ACRE statement on the Terrorism (Protection of Premises) Draft Bill
Action with Communities in Rural England (ACRE) is aware of stories being reported in the media that suggest village halls may face closure due to proposed legislation being referred to as ‘Martyn’s Law’.
The Terrorism (Protection of Premises) Draft Bill is being referred to in this way after Martyn Hett, a victim of the Manchester Arena attack in 2017. It is a response to criticism that authorities were not prepared enough to respond to the terrible incident. The Draft Bill could place a requirement on those responsible for certain venues to consider the threat from terrorism and implement appropriate and proportionate mitigation measures. As the Bill stands, village halls with a capacity of more than 100 people could be subject to the new requirements.
ACRE is actively working with government officials to make sure that any requirements resulting from the Bill are proportionate, taking into consideration the capacity of those who manage these public places. We have given evidence to the Home Affairs Select Committee for their pre-legislative review and are bound by the conditions set by the Committee not to make our evidence public until they do so.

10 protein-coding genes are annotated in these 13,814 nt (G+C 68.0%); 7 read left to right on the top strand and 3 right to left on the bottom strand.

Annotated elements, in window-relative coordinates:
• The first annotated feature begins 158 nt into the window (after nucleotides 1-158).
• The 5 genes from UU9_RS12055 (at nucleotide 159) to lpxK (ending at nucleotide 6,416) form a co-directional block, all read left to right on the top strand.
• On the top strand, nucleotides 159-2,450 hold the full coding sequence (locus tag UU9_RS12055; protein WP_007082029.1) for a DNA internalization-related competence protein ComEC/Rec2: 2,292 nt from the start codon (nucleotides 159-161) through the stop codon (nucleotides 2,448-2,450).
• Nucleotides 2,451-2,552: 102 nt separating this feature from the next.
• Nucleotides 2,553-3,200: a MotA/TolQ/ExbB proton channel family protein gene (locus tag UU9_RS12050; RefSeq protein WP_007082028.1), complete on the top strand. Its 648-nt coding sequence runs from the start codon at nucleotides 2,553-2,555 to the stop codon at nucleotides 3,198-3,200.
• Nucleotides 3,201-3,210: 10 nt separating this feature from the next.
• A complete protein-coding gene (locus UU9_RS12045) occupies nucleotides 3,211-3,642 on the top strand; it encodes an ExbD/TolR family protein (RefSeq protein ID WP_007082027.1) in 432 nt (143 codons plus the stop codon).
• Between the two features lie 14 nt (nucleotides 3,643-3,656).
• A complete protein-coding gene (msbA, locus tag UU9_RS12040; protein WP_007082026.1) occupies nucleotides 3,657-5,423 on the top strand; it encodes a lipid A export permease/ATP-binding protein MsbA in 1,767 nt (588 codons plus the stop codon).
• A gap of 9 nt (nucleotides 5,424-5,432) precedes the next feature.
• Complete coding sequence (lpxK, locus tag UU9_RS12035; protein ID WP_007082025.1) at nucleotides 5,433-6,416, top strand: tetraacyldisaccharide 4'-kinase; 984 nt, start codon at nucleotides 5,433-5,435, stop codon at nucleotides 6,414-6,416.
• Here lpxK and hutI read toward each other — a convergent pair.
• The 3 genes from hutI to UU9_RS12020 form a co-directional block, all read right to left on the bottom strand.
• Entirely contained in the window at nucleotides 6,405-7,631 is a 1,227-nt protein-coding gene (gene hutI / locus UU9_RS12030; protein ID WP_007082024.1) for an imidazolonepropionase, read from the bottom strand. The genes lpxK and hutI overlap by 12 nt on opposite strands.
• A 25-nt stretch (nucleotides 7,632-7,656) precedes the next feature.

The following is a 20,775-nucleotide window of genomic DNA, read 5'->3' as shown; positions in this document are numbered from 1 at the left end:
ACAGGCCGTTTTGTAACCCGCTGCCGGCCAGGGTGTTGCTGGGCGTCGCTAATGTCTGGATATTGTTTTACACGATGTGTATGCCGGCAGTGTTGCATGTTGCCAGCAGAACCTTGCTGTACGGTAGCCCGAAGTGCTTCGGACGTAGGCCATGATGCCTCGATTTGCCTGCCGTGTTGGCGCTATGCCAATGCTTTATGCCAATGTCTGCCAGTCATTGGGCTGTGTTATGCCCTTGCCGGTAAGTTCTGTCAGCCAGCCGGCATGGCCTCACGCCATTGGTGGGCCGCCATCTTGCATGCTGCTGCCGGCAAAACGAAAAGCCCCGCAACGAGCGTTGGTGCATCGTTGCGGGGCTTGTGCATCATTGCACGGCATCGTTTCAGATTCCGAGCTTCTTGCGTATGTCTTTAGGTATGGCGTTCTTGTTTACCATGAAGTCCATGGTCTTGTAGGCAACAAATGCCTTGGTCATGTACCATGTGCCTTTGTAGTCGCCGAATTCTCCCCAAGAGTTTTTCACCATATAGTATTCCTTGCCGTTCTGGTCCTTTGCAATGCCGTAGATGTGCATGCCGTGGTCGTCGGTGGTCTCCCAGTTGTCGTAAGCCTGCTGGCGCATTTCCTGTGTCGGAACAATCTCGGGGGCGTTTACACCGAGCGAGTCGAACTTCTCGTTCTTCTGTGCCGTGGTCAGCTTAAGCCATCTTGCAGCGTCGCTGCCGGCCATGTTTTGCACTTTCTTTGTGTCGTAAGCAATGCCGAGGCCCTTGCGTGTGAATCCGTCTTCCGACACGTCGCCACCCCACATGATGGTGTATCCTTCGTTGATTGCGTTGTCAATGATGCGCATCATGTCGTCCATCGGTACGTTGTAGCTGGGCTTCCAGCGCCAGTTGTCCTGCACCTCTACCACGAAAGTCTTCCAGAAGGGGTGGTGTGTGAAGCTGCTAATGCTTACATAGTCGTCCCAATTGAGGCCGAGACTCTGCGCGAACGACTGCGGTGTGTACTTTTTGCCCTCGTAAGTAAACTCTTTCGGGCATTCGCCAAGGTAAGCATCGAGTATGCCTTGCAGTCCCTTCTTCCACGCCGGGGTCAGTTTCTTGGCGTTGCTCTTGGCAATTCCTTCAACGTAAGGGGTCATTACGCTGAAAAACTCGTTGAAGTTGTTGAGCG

Deborah Clarke, ACRE’s Village Halls Manager said, “It is incorrect to suggest that thousands of England’s village halls will face closure due to the proposed Bill. It has not yet been introduced into Parliament, so its ultimate form and provisions are very likely to change from the current draft. In any case, most village halls are thriving rural community hubs that have survived many challenges (most recently COVID), have had to adapt and will continue to do so successfully. The ACRE Network is here to help volunteers managing these buildings implement any new legal requirements, but these must be meaningful and proportionate”.